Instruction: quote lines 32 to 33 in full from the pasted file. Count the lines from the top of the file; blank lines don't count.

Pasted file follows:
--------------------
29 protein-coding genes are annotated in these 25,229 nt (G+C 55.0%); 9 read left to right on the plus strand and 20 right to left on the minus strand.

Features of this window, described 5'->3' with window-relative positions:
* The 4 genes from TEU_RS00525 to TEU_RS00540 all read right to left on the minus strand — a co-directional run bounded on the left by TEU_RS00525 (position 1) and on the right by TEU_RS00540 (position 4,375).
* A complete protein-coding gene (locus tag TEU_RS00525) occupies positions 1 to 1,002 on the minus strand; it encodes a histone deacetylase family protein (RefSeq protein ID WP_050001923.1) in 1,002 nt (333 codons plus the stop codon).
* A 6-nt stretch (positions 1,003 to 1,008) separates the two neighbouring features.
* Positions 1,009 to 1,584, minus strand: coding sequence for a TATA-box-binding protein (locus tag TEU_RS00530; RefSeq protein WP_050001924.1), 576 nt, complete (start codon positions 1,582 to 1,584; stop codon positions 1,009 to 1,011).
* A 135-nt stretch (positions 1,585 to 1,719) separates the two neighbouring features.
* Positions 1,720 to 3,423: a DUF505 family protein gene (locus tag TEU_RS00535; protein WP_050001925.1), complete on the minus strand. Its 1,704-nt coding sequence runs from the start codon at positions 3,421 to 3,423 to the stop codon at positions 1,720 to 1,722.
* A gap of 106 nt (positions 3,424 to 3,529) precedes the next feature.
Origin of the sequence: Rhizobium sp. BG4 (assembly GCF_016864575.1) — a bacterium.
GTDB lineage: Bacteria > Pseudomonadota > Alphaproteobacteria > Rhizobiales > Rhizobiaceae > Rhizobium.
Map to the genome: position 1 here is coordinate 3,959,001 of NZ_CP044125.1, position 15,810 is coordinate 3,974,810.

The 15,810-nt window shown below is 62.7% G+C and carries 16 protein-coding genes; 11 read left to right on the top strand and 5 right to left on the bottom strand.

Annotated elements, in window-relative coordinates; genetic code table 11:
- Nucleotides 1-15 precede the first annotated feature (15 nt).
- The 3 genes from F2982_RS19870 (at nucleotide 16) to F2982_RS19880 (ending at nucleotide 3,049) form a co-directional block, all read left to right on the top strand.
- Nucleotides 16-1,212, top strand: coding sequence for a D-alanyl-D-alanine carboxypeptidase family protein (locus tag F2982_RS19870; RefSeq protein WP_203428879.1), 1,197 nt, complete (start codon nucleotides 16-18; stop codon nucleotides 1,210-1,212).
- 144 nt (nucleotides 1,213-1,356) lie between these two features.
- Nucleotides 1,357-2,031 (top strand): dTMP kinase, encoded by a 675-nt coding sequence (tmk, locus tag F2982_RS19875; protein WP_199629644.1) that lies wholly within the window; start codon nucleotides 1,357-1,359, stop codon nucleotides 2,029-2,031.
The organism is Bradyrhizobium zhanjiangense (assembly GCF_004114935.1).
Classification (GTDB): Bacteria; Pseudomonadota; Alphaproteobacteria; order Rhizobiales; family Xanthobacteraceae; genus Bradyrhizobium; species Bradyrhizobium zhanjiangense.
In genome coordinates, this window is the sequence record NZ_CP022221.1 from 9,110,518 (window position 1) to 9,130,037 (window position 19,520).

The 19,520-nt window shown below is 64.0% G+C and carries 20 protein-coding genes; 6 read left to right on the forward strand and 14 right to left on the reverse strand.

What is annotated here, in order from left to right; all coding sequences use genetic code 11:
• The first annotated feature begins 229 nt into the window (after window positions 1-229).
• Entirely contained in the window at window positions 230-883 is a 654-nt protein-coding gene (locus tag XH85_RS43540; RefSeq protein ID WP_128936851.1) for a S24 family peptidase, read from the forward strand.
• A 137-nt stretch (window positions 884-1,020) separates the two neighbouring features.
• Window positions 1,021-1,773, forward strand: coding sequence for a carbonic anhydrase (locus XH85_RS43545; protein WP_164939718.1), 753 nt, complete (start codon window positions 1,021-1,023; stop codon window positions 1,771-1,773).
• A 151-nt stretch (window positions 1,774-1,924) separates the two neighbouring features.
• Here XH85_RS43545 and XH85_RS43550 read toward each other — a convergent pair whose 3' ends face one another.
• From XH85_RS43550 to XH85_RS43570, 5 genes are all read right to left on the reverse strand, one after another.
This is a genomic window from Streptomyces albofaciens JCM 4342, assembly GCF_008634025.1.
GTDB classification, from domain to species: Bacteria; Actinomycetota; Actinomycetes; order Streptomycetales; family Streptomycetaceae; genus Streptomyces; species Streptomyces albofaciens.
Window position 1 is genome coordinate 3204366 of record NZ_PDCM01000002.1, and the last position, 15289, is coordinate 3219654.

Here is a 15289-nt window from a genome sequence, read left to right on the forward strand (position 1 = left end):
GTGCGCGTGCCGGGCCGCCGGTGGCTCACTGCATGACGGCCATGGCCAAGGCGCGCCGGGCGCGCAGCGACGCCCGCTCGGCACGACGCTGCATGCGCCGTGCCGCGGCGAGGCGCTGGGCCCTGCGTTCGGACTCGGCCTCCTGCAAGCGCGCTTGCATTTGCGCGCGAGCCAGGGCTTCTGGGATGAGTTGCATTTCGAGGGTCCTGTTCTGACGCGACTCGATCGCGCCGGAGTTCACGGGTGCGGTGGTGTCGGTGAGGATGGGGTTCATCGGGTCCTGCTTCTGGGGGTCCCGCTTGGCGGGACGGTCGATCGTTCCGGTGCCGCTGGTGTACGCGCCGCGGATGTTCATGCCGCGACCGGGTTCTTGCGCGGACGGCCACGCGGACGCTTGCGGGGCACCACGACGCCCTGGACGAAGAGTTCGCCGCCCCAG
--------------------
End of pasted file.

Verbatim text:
This is a genomic window from Streptomyces albofaciens JCM 4342, assembly GCF_008634025.1.
GTDB classification, from domain to species: Bacteria; Actinomycetota; Actinomycetes; order Streptomycetales; family Streptomycetaceae; genus Streptomyces; species Streptomyces albofaciens.